[Verisk Analytics] was actually founded by its customers, much like MasterCard (NYSE:MA) and Visa (NYSE:V). In 1971, all the large insurance companies got together to found this company. And therefore, it has data on insurance risk and policy underwriting success, data going all the way back to 1971 that it now sells to its customers, which are almost all of the insurance providers and many financial institutions.
Verisk has four pillars to its success: its proprietary data that we just talked about; deep domain expertise in whatever industry it serves, whether it’s insurance or energy or health care, where it also operates; first-mover advantage, developing new analytical methods and being the first to perfect them; and then, it’s deeply embedded in its customer workflow so that it becomes an integral part of how a customer analyzes its risk.
The company has been able to grow smartly since it went public. And even in 2008 and 2009, it was able to put through price increases, and that shows it’s really a key to how its customers operate. It has about 75% of its revenues on a renewal basis. It just keeps getting renewed again and again, with retention rates topping 98%. So that’s the type of company we like to look for, a company with naturally recurring revenue or subscription revenue and high retention.
Eric Fuhrman, Portfolio Manager at HGK Asset Management, says investors never dove into B/E Aerospace Inc (NASDAQ:BEAV) because of worries about low oil prices. However, since he has purchased the stock, BEAV is up 23% and has a solid competitive position.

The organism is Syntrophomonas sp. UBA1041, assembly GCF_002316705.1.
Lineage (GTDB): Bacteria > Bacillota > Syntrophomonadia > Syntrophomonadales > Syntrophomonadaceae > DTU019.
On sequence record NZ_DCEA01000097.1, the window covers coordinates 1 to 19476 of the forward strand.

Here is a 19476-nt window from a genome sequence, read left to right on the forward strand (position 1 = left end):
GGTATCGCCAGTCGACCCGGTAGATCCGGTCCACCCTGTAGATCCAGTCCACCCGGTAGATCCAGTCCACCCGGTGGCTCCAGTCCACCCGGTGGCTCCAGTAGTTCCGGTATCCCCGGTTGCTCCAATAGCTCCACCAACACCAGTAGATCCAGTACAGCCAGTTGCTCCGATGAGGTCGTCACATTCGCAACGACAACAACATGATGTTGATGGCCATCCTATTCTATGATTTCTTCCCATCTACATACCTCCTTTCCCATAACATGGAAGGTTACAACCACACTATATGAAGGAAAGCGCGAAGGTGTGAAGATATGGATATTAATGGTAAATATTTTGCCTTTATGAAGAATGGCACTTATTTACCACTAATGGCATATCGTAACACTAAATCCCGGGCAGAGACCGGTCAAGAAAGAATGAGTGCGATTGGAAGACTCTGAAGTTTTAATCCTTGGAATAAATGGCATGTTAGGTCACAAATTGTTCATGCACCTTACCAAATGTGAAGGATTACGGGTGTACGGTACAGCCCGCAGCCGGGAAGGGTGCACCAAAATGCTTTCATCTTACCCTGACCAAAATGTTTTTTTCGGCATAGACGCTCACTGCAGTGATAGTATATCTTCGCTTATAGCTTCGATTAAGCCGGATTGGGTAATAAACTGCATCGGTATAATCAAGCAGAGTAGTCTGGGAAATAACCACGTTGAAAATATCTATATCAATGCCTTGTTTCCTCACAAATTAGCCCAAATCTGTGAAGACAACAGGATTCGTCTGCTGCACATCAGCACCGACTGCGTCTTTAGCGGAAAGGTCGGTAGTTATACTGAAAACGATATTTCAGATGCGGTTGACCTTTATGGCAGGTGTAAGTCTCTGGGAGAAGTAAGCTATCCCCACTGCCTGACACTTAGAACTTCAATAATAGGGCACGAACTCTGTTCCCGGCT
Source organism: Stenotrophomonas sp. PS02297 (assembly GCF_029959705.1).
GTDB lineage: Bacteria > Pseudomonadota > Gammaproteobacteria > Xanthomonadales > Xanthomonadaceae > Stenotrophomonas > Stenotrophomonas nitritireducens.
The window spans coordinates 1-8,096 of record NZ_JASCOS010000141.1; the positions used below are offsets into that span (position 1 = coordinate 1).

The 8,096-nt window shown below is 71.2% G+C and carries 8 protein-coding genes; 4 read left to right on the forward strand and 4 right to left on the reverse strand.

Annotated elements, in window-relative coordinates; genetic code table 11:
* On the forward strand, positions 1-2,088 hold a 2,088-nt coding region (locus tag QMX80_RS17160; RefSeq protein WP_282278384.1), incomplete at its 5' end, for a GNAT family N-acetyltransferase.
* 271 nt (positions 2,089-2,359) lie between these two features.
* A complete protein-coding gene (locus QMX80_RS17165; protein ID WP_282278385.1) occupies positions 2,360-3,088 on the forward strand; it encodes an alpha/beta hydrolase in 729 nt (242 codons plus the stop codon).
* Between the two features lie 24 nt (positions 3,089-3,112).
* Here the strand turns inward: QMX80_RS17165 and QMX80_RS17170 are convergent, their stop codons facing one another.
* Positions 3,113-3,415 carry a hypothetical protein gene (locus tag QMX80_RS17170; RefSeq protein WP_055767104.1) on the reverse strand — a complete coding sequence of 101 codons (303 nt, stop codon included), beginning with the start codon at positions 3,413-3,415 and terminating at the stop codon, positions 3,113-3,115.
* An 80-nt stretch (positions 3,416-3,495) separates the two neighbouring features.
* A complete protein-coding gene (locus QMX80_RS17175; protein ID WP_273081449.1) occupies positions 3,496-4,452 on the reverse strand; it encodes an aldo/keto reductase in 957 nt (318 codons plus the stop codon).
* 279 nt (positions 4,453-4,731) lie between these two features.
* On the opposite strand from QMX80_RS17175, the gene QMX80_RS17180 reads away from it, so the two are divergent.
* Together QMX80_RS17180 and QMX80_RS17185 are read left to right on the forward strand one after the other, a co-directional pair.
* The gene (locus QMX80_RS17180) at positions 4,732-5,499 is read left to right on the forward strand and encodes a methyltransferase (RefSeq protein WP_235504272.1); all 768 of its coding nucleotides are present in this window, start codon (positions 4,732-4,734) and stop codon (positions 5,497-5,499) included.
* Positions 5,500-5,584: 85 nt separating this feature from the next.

When oil prices fell, investors became worried about BEAV’s backlog because there is less of a need to have more fuel-efficient planes in the face of low oil. A lot of BEAV’s backlog is interior components for these lighter, more fuel-efficient models.
But what the market missed is that this is a company that’s an industry leader. They have a very attractive competitive position, and they operate in an industry with a strong long-term outlook and backlog and good visibility. In the very short term, through 2017 or so, there aren’t large growth prospects, but we are being more than compensated by their current cash generation.
In the meantime, they are improving their competitive position, with a greater share of the market and a lower cost structure; this is the part that makes for a great investment. The aircraft-component market is becoming more and more integrated and complicated, and BEAV’s coordination capabilities are a key source of competitive advantage.
We’re also seeing a major competitor falter lately, which BEAV has the opportunity to capitalize on. They also have an opportunity to grow content per plane, as plane interiors become more complex. Aircraft manufacturers want to do business with large suppliers that can make systems work together, and this is where BEAV is competitively advantaged. We have a high level of conviction in this name.
Senior Research Analyst Joel Tiss of BMO Capital Markets says his research on Caterpillar Inc. (NYSE:CAT) led him to downgrade the stock, even as the company claims it’s maintaining its full-year guidance.